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Roh Says No North-South Summit Without Nuclear Progress


South Korea's president says it would be inappropriate to for him to hold a summit with North Korean leader Kim Jong Il before multinational talks make progress toward ending the North's nuclear weapons programs. VOA Seoul Correspondent Kurt Achin has more from the president's annual New Year's news conference.

President Roh Moo-hyun quashed media rumors Thursday about plans for an inter-Korean summit.

Mr. Roh says he has not been planning a summit, saying such an event would only be possible after six-nation talks aimed at ending the North's nuclear weapons capabilities have been successfully concluded.

South Korea, Russia, China, Japan and the United States have been trying for more than three years to persuade the North to live up to its pledges to be free of nuclear weapons. They offer Pyongyang diplomatic and financial benefits if it does so.

President Roh urged South Korean media to offset what he suggested is distorting reporting about the communist North.

Mr. Roh criticizes foreign - and especially American - media for producing what he calls "painful" reports that create a bad image for North Korea.

There has been extensive international coverage of North Korea's poverty and human rights abuses, and its nuclear ambitions.

After North Korea tested several missiles in July and then tested a nuclear explosive device last October, Mr. Roh suggested his policy of uncritically transferring millions of dollars of aid and investment to Pyongyang needed to be adjusted.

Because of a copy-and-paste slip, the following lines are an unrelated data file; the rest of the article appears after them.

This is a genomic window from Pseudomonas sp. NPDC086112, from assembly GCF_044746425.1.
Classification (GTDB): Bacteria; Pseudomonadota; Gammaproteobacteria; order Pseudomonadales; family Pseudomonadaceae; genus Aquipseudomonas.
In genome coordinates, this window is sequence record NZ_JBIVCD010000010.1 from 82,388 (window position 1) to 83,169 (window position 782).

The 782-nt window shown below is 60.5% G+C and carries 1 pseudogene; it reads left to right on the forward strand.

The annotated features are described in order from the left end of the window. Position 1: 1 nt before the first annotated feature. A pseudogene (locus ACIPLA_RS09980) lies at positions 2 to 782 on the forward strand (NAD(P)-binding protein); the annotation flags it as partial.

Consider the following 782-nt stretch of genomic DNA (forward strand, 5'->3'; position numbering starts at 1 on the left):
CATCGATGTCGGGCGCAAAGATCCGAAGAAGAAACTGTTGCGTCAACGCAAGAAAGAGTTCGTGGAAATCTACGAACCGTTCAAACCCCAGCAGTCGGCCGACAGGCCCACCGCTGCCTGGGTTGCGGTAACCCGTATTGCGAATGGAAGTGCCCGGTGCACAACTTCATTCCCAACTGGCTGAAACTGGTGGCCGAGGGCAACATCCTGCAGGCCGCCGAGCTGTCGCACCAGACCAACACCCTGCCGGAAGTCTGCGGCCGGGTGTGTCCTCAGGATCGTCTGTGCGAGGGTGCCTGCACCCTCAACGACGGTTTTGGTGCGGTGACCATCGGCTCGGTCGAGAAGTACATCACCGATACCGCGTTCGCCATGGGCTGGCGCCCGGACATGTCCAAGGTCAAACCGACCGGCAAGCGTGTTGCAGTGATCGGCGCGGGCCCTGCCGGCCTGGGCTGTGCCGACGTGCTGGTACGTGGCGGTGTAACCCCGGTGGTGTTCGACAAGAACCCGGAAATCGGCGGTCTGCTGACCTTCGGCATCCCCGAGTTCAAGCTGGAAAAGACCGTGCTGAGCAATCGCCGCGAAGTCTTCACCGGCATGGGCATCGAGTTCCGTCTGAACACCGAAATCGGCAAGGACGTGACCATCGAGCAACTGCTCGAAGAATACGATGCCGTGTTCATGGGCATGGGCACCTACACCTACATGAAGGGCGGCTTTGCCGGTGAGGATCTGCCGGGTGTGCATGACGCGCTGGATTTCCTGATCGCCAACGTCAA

The engagement policy enjoyed a peak of public support in the years after North and South Korea held their first and only summit in 2000.

Both the engagement policy and Mr. Roh himself have experienced a chillier political environment of late. Mr. Roh's approval ratings have hovered around 10 percent for months, and leading members of his Uri party have been defecting one by one. Most of the party membership is expected to defect into a new group not linked to Mr. Roh, when the Uri party holds its caucus next month.

On Thursday, Mr. Roh said if his party is doing badly with him as a member, then he should be the one to go.

He says it is better for him to leave the party than for other members to leave it because of the president. He says he will leave if party members tell him that that is their wish.

This is President Roh's last year in office. Candidates from the opposition Grand National Party enjoy a wide lead so far in polls previewing this December's presidential election.

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